Site critique: The Guardian – US spying in the Pacific

This piece by The Guardian explains that the US has been caught spying on their allies in New Zealand, and what the diplomatic implications are surrounding the Trans-Pacific Partnership Agreement.

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The top of the page here is way too busy for my liking. We have a navbar to choose your edition, a button for connecting to Facebook surrounded by wasted whitespace and a banner ad all before reaching their header. The headline of the piece is more than halfway down the page.

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Scrolling down a bit further to where the article actually begins, we get a shoddy stock photo that vaguely implies the threat of the digital age with an unrelated caption underneath. The lede of the story is a hypothetical question that isn’t clearly related to the headline of the story. If I were a reader casually clicking on the link out of anything other than extreme interest (or desperate need for an article to critique) I would probably click away after the first couple lines.

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After four paragraphs of accusations, we see their first proper use of multimedia. And it’s a tweet. Though I’m disappointed by this, they do use a pretty cool twitter widget. I dug through the HTML to find the associated code.

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It allows the tweet to be interacted with as a proper tweet and not just a screengrab – reply, retweet and favorite buttons all function, as well as links and hashtags. This is nice, but I wouldn’t call it compelling multimedia.

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Four more paragraphs explain the significance of Kim Dotcom, founder of Megaupload, and then we get the ugliest pull quotes I have ever seen. These quotes are set in a grey font, with an indented left margin that costs even more vertical space, and they’re accented by the hideous red open quotes to the left. They don’t even close the quote later? What’s the point? And red isn’t even The Guardian’s color. I look at this and don’t understand the design intent at all.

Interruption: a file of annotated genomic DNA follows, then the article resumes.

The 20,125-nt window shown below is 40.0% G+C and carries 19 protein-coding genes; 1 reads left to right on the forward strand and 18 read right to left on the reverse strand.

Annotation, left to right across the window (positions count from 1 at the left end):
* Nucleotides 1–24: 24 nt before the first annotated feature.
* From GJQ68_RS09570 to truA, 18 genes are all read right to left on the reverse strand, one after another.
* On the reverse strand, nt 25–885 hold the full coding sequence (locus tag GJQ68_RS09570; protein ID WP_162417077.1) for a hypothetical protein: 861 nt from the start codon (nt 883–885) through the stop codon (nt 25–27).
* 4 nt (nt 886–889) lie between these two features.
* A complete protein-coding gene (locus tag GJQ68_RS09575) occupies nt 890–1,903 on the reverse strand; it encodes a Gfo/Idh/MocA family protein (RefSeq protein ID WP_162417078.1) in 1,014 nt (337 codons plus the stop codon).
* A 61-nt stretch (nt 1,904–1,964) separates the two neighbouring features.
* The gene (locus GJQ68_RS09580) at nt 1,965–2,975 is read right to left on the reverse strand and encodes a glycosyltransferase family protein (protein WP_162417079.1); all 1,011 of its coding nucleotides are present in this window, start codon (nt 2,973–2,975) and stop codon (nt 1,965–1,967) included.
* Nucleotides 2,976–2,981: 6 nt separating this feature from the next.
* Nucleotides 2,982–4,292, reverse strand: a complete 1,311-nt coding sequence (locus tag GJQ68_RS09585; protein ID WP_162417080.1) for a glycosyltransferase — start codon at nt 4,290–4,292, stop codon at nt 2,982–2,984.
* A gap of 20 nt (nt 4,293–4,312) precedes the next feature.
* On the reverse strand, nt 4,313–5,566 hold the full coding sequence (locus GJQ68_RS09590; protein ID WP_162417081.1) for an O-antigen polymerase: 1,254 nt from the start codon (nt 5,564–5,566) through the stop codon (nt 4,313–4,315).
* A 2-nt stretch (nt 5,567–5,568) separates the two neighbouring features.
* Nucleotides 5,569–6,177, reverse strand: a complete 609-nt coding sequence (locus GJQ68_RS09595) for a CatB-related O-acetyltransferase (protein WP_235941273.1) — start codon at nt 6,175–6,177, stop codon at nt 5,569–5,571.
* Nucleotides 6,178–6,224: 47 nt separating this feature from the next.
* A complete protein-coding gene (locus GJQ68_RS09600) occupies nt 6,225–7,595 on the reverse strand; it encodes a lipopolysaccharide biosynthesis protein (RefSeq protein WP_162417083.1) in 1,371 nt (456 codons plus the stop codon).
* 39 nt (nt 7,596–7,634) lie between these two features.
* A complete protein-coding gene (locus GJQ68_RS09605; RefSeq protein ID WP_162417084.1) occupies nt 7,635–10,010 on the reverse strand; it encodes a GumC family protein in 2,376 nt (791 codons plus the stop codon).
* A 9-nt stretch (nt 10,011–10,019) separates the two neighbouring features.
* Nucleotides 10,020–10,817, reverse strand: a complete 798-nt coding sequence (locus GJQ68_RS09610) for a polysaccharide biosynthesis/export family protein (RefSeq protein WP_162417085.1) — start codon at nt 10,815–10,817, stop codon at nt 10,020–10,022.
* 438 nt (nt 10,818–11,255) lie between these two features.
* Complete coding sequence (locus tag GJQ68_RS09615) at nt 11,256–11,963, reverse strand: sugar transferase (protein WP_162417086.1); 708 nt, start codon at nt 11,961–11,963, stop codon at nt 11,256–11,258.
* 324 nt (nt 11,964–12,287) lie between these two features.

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And then we reach the end of the piece. Here I think The Guardian does an excellent job of promoting continued engagement in the story and their publication. We see that you can get more information about Australian (or in this case, New Zealand) politics by subscribing to an email newsletter for new developments. Beneath are the obligatory share buttons, making it easy to encourage your social networks to read the article as well. Below that are links to more content, both from The Guardian and across the web, which I think is an interesting tactic considering they’re driving their readers to others’ content.

All in all, I was unimpressed by The Guardian’s use of multimedia. It’s very limited, and what they’ve used doesn’t deepen my understanding of the story or the issue. It’s a very text heavy – very opinionated – piece. I really hate the design of those pull quotes, but that’s just my opinion. The piece ends well, providing additional resources, but it doesn’t quite compensate for the busyness at the top of the page, which I found distracting. It’s an interesting story regarding privacy, spying and international politics, but for something that sounds so flashy on the surface, it sure is dull to look at.


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